Chris Churchill has a good column in today's Albany Times Union which I can't link to, because it's behind a pay wall and, despite being a subscriber to the dead-tree TU for the past several years, I can't successfully wend my through their registration process so as to be able to read the damn thing online -- example number six trillion in the ongoing, self-defeating death wish of American newspapers.
Anyway, the column is headlined "Troy must not let Lansingburgh slip away," and is about the middle-to-working class neighborhood encompassing the long north end of Troy, and how rising crime and neglect from City Hall have placed it in peril.
The wife and I were in Lansingburgh on Friday, eating good, reasonably priced Italian food at a packed Testo's restaurant, then driving down Fourth Avenue past St. Augustine's church and school on our way to the 112th Street bridge. We crossed the Hudson River into Albany County and Cohoes, where the Rymanowski Brothers Orchestra was giving a free concert. I like polka music and this band, the trumpet and sax sounding out together, with the accordion, guitar and drums. I was encouraged to see a big crowd in downtown Cohoes, a similarly gritty area but one that is pulling itself up by attracting new residents.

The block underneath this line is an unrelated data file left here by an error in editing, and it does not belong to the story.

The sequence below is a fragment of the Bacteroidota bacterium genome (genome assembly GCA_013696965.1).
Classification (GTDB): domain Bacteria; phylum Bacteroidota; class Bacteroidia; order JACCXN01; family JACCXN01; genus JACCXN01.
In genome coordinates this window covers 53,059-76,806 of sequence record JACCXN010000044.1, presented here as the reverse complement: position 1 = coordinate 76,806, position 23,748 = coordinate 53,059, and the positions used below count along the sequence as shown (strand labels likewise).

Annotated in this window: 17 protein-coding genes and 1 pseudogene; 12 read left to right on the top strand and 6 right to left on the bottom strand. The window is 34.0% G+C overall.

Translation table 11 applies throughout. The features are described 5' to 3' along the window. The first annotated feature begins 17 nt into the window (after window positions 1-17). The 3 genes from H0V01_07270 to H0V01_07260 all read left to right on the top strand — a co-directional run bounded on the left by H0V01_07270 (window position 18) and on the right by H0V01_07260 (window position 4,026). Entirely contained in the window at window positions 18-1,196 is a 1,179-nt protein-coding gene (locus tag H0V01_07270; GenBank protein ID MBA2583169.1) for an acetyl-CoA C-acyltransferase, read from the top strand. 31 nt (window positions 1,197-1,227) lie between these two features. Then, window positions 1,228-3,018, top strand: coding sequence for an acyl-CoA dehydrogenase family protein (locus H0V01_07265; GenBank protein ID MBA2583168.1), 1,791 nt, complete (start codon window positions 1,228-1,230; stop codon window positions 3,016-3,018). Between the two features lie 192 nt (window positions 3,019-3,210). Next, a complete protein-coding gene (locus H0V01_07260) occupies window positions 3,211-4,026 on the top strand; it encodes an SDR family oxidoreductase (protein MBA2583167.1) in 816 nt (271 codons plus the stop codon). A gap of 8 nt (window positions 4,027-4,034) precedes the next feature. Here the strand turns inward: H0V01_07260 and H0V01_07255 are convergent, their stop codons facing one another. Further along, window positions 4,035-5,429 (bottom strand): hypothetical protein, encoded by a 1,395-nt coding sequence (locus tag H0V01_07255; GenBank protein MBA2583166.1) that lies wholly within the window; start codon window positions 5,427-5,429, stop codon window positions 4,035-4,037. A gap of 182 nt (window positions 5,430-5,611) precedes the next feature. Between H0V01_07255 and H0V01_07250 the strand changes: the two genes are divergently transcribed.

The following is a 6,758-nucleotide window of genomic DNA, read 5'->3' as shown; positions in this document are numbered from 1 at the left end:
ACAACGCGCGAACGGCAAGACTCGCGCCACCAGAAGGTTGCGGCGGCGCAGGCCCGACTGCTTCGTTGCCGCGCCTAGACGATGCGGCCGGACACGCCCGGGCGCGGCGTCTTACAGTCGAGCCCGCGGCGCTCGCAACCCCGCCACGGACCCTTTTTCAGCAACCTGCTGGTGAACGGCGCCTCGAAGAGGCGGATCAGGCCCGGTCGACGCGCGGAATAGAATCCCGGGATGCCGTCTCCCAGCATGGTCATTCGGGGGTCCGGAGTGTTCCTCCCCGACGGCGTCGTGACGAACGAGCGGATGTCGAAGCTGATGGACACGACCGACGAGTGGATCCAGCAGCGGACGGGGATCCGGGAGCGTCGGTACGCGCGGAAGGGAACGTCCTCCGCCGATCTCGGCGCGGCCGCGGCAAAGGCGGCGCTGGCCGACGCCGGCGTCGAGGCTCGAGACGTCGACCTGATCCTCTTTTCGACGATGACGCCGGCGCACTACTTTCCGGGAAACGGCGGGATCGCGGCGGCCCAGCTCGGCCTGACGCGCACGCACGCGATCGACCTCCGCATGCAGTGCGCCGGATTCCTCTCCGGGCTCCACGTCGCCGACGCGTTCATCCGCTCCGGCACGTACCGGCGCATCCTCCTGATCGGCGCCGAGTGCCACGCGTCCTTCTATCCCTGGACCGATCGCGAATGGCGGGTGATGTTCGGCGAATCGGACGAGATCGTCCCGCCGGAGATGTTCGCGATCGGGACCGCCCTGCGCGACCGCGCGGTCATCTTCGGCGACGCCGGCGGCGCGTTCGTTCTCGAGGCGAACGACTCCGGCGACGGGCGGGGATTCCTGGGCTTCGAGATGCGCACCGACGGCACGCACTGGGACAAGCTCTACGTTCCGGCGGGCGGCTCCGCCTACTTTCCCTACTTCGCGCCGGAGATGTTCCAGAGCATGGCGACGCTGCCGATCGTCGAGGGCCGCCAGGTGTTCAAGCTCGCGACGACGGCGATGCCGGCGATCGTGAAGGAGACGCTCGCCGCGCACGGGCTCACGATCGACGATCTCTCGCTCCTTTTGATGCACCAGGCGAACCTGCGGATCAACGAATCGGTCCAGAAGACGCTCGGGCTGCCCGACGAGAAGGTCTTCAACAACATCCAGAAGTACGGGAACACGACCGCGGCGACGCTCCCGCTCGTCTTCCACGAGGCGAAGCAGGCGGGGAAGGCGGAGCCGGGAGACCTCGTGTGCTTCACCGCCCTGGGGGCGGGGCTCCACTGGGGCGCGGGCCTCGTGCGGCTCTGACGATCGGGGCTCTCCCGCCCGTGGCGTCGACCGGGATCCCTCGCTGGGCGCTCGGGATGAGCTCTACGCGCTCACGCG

Back in Lansingburgh, it seems to me, one thing that needs to be done is save the aforementioned St. Augustine's School (pictured above). One way is to contribute to the Albany Catholic diocese's Beacon of Hope scholarship fund, which allows you to designate the gift for a particular school.
I confess that I've only just gotten around to watching this superb documentary, which WMHT is using as a fund-raising filler. (By all means subscribe; apart from the public TV, WMHT runs an excellent classical music radio station at 89.1 FM.)
It's about the neighborhood that was destroyed by Gov. Nelson Rockefeller and Mayor Erastus Corning, mostly for the construction of Empire State Plaza. It was a functioning, multiethnic working-class neighborhood, much like the Brooklyn of my Irish immigrant Gaffney grandparents. He became a postal clerk and she, a onetime maid, stayed home to raise their six children in a long dark apartment on Seventh Street near Eighth Avenue. My widowed grandmother and schoolteacher aunt moved to Long Island in the late 1970s because they perceived rising crime spilling into Park Slope. But NYC got a handle on crime, and Brooklyn is now thriving.